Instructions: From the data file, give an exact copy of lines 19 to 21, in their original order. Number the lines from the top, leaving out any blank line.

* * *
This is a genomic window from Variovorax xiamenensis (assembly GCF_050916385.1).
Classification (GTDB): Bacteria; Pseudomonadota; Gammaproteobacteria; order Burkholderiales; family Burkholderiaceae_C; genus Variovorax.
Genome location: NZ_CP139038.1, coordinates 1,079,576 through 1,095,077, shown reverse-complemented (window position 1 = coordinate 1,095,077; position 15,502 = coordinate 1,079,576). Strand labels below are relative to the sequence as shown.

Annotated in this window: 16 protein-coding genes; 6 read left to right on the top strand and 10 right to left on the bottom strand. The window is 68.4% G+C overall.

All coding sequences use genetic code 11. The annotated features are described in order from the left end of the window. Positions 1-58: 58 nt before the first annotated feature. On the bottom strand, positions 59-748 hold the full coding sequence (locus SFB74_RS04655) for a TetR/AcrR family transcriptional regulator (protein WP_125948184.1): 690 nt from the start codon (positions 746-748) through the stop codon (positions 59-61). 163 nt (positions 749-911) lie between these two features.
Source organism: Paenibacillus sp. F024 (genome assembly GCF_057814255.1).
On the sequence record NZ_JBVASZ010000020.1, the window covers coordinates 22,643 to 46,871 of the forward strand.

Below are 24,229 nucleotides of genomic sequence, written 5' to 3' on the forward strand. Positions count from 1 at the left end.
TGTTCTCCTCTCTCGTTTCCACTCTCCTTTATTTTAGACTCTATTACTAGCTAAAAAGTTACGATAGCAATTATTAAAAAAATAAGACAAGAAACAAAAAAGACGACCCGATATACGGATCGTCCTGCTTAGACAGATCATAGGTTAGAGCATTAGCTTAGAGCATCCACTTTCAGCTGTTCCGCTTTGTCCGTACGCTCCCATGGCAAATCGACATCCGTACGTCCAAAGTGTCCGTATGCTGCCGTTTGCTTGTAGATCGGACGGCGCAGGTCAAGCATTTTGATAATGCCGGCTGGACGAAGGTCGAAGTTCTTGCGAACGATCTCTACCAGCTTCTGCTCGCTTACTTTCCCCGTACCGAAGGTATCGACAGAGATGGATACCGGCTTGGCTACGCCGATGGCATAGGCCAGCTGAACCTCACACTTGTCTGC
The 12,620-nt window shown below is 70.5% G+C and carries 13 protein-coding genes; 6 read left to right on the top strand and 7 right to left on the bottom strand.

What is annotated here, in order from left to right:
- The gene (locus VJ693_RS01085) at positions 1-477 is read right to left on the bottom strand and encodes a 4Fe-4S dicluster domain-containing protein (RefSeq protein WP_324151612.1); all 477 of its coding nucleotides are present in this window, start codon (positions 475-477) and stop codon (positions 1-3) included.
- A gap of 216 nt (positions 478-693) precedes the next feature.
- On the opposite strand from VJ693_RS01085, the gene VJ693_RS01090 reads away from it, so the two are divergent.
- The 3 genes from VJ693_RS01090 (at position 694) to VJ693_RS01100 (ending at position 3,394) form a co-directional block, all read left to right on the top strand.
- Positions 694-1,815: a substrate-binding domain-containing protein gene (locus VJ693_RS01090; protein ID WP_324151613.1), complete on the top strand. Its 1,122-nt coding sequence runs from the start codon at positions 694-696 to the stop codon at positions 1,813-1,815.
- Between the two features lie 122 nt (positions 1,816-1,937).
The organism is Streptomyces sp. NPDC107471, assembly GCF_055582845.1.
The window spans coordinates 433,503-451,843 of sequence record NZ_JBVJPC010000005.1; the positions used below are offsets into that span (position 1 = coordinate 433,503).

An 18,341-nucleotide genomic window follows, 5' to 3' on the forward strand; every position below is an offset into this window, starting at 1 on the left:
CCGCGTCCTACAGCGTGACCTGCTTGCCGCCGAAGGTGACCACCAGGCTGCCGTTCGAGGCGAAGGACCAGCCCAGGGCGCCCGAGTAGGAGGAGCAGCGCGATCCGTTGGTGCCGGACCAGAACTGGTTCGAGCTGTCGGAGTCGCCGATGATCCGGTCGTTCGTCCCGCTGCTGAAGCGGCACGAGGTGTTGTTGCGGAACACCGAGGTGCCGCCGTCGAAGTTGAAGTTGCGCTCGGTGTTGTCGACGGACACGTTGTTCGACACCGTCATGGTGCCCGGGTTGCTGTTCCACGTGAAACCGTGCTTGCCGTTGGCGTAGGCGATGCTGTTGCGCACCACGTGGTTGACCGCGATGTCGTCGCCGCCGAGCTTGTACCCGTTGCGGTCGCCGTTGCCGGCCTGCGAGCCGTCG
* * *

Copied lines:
The window spans coordinates 433,503-451,843 of sequence record NZ_JBVJPC010000005.1; the positions used below are offsets into that span (position 1 = coordinate 433,503).

An 18,341-nucleotide genomic window follows, 5' to 3' on the forward strand; every position below is an offset into this window, starting at 1 on the left:
CCGCGTCCTACAGCGTGACCTGCTTGCCGCCGAAGGTGACCACCAGGCTGCCGTTCGAGGCGAAGGACCAGCCCAGGGCGCCCGAGTAGGAGGAGCAGCGCGATCCGTTGGTGCCGGACCAGAACTGGTTCGAGCTGTCGGAGTCGCCGATGATCCGGTCGTTCGTCCCGCTGCTGAAGCGGCACGAGGTGTTGTTGCGGAACACCGAGGTGCCGCCGTCGAAGTTGAAGTTGCGCTCGGTGTTGTCGACGGACACGTTGTTCGACACCGTCATGGTGCCCGGGTTGCTGTTCCACGTGAAACCGTGCTTGCCGTTGGCGTAGGCGATGCTGTTGCGCACCACGTGGTTGACCGCGATGTCGTCGCCGCCGAGCTTGTACCCGTTGCGGTCGCCGTTGCCGGCCTGCGAGCCGTCG